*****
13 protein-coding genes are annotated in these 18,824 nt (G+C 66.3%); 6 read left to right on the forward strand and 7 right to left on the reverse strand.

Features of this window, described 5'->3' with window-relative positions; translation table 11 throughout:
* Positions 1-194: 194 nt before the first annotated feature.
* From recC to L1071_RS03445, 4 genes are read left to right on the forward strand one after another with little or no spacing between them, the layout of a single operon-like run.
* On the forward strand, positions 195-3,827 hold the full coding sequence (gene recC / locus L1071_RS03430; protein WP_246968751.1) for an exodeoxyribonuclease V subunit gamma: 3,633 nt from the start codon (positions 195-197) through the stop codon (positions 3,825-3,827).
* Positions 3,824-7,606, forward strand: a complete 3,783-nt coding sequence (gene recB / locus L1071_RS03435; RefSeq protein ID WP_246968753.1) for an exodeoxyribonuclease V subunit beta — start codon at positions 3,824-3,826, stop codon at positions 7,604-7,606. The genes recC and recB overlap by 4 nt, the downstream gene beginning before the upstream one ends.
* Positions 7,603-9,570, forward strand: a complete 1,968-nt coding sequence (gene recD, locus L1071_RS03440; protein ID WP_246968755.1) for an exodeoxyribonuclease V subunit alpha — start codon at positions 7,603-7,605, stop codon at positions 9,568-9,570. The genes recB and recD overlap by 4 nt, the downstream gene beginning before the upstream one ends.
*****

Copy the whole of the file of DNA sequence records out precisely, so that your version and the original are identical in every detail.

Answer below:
13 protein-coding genes are annotated in these 18,824 nt (G+C 66.3%); 6 read left to right on the forward strand and 7 right to left on the reverse strand.

Features of this window, described 5'->3' with window-relative positions; translation table 11 throughout:
* Positions 1-194: 194 nt before the first annotated feature.
* From recC to L1071_RS03445, 4 genes are read left to right on the forward strand one after another with little or no spacing between them, the layout of a single operon-like run.
* On the forward strand, positions 195-3,827 hold the full coding sequence (gene recC / locus L1071_RS03430; protein WP_246968751.1) for an exodeoxyribonuclease V subunit gamma: 3,633 nt from the start codon (positions 195-197) through the stop codon (positions 3,825-3,827).
* Positions 3,824-7,606, forward strand: a complete 3,783-nt coding sequence (gene recB / locus L1071_RS03435; RefSeq protein ID WP_246968753.1) for an exodeoxyribonuclease V subunit beta — start codon at positions 3,824-3,826, stop codon at positions 7,604-7,606. The genes recC and recB overlap by 4 nt, the downstream gene beginning before the upstream one ends.
* Positions 7,603-9,570, forward strand: a complete 1,968-nt coding sequence (gene recD, locus L1071_RS03440; protein ID WP_246968755.1) for an exodeoxyribonuclease V subunit alpha — start codon at positions 7,603-7,605, stop codon at positions 9,568-9,570. The genes recB and recD overlap by 4 nt, the downstream gene beginning before the upstream one ends.